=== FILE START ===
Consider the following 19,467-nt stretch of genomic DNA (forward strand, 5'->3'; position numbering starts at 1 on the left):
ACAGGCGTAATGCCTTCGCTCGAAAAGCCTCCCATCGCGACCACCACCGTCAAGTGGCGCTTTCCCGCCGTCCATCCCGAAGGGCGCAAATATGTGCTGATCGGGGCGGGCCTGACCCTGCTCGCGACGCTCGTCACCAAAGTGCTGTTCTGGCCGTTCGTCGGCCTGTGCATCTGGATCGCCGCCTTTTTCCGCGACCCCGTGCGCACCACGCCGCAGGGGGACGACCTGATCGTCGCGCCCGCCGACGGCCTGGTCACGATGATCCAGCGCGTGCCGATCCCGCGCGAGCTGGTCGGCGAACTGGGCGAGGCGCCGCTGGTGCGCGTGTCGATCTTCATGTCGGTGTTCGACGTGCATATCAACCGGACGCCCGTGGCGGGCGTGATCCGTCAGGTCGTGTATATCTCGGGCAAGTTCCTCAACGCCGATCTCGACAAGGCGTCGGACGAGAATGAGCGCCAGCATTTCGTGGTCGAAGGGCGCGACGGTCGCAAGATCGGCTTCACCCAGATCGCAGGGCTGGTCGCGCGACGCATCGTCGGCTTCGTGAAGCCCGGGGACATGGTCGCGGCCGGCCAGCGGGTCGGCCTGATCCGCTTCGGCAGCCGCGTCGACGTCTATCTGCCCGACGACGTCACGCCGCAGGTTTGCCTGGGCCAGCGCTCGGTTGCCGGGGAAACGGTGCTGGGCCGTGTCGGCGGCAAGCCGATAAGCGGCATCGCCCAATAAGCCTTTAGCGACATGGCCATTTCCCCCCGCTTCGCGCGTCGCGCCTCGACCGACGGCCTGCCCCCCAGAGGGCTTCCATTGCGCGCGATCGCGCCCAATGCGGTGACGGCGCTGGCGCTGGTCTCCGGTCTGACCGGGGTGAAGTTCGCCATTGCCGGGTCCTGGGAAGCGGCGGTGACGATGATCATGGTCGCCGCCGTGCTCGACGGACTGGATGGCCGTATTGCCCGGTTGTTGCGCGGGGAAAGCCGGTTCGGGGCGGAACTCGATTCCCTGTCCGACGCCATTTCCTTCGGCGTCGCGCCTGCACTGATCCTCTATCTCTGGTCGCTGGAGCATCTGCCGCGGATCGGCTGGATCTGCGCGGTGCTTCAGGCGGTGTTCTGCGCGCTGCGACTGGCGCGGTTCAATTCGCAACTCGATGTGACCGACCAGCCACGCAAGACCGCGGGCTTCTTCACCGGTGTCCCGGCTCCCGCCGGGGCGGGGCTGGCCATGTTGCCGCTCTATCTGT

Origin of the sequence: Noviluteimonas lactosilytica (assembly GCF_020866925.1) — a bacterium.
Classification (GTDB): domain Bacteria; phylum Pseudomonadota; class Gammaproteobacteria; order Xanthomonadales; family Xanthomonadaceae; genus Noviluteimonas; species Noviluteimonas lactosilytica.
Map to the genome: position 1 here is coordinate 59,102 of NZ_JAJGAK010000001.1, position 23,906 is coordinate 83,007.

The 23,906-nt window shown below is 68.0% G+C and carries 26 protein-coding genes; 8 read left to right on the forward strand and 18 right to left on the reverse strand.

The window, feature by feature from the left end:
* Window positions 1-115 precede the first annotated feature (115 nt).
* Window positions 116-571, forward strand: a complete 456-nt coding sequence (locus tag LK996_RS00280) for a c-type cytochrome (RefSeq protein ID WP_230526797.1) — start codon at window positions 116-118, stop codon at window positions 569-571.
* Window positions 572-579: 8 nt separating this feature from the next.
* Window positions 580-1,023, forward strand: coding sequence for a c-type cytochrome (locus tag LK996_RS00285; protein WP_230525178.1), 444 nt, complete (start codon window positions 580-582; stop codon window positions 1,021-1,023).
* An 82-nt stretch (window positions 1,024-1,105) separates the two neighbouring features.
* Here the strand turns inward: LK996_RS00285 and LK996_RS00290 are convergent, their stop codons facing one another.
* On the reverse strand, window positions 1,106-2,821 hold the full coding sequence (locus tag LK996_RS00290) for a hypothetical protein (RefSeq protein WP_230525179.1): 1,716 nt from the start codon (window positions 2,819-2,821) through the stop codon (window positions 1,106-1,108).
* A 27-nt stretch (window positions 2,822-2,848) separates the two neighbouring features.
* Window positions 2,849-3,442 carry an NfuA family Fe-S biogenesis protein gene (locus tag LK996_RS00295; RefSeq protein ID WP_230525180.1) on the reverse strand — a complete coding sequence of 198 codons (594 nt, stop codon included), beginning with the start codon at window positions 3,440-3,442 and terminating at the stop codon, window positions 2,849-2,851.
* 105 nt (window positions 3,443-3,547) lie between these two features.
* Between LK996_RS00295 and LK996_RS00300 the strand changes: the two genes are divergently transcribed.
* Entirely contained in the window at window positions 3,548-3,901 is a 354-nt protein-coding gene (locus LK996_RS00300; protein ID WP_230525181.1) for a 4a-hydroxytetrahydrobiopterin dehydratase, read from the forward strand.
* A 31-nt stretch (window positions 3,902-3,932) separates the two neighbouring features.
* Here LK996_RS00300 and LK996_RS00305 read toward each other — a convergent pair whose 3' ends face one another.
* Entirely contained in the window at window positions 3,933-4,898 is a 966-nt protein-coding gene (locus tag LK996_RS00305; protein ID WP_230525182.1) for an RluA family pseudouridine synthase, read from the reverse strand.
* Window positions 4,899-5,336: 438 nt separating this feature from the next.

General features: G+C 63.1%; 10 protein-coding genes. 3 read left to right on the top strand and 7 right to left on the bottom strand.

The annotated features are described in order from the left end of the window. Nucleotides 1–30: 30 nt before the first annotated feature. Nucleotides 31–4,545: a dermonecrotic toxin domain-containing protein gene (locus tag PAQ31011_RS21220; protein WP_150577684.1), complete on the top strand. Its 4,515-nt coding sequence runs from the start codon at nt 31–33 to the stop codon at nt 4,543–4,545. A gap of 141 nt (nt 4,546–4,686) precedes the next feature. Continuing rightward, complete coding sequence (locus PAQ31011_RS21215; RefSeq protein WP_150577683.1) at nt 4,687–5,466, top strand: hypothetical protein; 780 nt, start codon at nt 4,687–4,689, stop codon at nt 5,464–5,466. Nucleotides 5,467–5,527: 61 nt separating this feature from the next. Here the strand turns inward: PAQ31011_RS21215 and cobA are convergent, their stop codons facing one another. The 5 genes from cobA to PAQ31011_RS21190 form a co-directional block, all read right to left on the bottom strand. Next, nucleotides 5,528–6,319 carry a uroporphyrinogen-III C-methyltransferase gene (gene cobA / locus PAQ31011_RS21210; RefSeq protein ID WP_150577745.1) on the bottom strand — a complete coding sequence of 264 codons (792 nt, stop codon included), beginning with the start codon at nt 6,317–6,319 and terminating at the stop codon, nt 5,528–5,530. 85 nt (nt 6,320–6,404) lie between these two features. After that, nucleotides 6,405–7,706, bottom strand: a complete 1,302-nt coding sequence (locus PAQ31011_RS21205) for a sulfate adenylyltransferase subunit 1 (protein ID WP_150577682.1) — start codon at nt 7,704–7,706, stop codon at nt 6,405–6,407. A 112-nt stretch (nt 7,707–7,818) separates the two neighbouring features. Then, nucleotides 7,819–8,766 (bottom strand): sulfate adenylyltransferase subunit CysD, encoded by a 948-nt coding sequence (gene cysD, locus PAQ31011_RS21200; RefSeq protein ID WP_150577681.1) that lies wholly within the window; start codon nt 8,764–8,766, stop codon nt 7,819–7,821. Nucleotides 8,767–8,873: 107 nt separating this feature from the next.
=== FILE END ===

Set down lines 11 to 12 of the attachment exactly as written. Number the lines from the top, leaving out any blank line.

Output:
* Window positions 580-1,023, forward strand: coding sequence for a c-type cytochrome (locus tag LK996_RS00285; protein WP_230525178.1), 444 nt, complete (start codon window positions 580-582; stop codon window positions 1,021-1,023).
* An 82-nt stretch (window positions 1,024-1,105) separates the two neighbouring features.